Been there, done that attitude

After being in the industry for a few years, it’s quite easy to get the ‘been there, done that attitude’: you’ve read similar articles, heard similar discussions, been to similar events or even worked on similar projects, so it’s nothing new for you, you no longer see why anyone would be excited about a conference, an opportunity or a project, it’s all becoming very casual, almost pedestrian. Nothing surprises you anymore, very few things really get you interested and inspired.

To a certain extent, feeling like this is normal. But sometimes we can go a step too far and discourage a younger colleague or undermine their enthusiasm by insisting that everything’s the same. It’s hard to get the same novice-like attitude, but letting this ‘been there, done that’ approach influence your thinking is likely to make work less fun for you. Or sometimes we may end up even neglecting the useful ideas with could add to our repertoire because they’re hidden in the midst of things we already know.

The curse of knowledge

Something I’ve noticed I was doing myself was throwing acronyms, names, ideas, people, companies assuming that everyone knows what I was talking about. This insider knowledge is often a source of pride, a sign of belonging and possessing privileged information. It’s easy to forget that getting to the point of understanding all this and seeing connections in the industry takes ages – it certainly took me a few good years. All of a sudden we expect everyone around us – from another colleague to a newcomer to the industry – to be getting the same acronyms, names and concepts. And when they don’t, we often remark that they must have been living under a rock…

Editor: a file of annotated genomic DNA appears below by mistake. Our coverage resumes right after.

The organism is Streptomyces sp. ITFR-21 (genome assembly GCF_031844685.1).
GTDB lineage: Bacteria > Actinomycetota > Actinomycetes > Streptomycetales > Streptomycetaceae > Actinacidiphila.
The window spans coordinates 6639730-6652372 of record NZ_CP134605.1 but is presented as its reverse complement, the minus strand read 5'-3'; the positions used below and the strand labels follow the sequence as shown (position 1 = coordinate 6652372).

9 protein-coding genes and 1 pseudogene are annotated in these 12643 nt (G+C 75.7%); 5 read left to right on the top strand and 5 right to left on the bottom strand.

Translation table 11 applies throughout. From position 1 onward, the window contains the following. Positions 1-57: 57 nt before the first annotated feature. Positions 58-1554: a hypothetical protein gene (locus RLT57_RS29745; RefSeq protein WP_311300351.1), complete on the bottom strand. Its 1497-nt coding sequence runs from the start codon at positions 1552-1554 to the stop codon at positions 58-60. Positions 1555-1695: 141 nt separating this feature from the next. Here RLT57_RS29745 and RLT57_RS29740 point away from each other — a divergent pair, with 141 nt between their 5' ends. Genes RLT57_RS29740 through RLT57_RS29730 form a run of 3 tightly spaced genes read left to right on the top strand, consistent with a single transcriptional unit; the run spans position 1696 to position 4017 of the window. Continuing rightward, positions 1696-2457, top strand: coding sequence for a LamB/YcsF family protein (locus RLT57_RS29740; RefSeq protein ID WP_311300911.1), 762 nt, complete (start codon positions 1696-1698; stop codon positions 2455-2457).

What I’ve realised over the years is that I’ll be in a much better position if I assume that my interlocutors don’t have this privileged knowledge — that is, if I want to communicate, not impress them. And of course, it’s up to me to share information with them.

Rosy retrospection

Don’t we all get the feeling that things were better in the past every now and then? I’m certainly guilty of that. Rates used to be higher, we were treated better, translation agencies used to be nicer to work with, and everything that we have now is worse or somewhat lacking. The same principle applies to some bigger mechanisms in the industry: we’re now threatened more than ever, it’s now easier for unqualified people to claim they’re translators, and so on. It’s a fallacy – in general things are getting better but our sentiment tells us we’re in a worse and worse situation.

This thinking affects us in a negative way, but sometimes it can also lead us to discouraging younger colleagues: things aren’t as good as they were before, so maybe you want to think about it twice.

At the end of the day, we should know that aging is inevitable, maturing is optional. Hopefully, by being aware that we sometimes make these mistakes, we become not only more experienced translators, but wiser ones as well.

Any other “mistakes” you can think of?